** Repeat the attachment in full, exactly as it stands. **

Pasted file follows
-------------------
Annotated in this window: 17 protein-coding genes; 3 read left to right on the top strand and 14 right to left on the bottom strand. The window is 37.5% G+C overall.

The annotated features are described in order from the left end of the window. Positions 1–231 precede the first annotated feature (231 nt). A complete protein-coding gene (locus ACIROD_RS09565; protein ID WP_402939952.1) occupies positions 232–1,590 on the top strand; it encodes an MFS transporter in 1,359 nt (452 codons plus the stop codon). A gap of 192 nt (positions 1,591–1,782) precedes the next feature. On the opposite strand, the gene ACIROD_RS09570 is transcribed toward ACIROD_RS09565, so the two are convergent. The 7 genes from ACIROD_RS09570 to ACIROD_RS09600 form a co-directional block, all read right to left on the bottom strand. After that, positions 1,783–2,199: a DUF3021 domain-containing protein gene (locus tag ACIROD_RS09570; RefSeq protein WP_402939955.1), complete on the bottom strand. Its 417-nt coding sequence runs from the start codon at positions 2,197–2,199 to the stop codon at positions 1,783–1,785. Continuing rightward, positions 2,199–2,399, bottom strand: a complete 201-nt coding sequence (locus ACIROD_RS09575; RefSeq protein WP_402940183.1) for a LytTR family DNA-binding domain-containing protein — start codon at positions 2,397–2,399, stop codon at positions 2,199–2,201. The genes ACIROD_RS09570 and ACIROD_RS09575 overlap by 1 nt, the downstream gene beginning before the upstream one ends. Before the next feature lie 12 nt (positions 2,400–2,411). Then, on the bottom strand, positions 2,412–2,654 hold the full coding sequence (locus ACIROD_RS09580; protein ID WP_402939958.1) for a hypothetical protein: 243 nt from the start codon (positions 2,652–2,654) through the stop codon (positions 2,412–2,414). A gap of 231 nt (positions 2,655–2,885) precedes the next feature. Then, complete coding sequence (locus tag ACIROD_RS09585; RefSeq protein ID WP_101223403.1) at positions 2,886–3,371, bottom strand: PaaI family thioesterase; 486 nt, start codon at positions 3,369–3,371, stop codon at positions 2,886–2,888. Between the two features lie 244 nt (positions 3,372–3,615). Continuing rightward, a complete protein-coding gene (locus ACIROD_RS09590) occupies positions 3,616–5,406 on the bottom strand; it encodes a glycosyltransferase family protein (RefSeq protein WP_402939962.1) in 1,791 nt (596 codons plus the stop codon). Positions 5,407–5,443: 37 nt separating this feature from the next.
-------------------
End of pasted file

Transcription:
Annotated in this window: 17 protein-coding genes; 3 read left to right on the top strand and 14 right to left on the bottom strand. The window is 37.5% G+C overall.

The annotated features are described in order from the left end of the window. Positions 1–231 precede the first annotated feature (231 nt). A complete protein-coding gene (locus ACIROD_RS09565; protein ID WP_402939952.1) occupies positions 232–1,590 on the top strand; it encodes an MFS transporter in 1,359 nt (452 codons plus the stop codon). A gap of 192 nt (positions 1,591–1,782) precedes the next feature. On the opposite strand, the gene ACIROD_RS09570 is transcribed toward ACIROD_RS09565, so the two are convergent. The 7 genes from ACIROD_RS09570 to ACIROD_RS09600 form a co-directional block, all read right to left on the bottom strand. After that, positions 1,783–2,199: a DUF3021 domain-containing protein gene (locus tag ACIROD_RS09570; RefSeq protein WP_402939955.1), complete on the bottom strand. Its 417-nt coding sequence runs from the start codon at positions 2,197–2,199 to the stop codon at positions 1,783–1,785. Continuing rightward, positions 2,199–2,399, bottom strand: a complete 201-nt coding sequence (locus ACIROD_RS09575; RefSeq protein WP_402940183.1) for a LytTR family DNA-binding domain-containing protein — start codon at positions 2,397–2,399, stop codon at positions 2,199–2,201. The genes ACIROD_RS09570 and ACIROD_RS09575 overlap by 1 nt, the downstream gene beginning before the upstream one ends. Before the next feature lie 12 nt (positions 2,400–2,411). Then, on the bottom strand, positions 2,412–2,654 hold the full coding sequence (locus ACIROD_RS09580; protein ID WP_402939958.1) for a hypothetical protein: 243 nt from the start codon (positions 2,652–2,654) through the stop codon (positions 2,412–2,414). A gap of 231 nt (positions 2,655–2,885) precedes the next feature. Then, complete coding sequence (locus tag ACIROD_RS09585; RefSeq protein ID WP_101223403.1) at positions 2,886–3,371, bottom strand: PaaI family thioesterase; 486 nt, start codon at positions 3,369–3,371, stop codon at positions 2,886–2,888. Between the two features lie 244 nt (positions 3,372–3,615). Continuing rightward, a complete protein-coding gene (locus ACIROD_RS09590) occupies positions 3,616–5,406 on the bottom strand; it encodes a glycosyltransferase family protein (RefSeq protein WP_402939962.1) in 1,791 nt (596 codons plus the stop codon). Positions 5,407–5,443: 37 nt separating this feature from the next.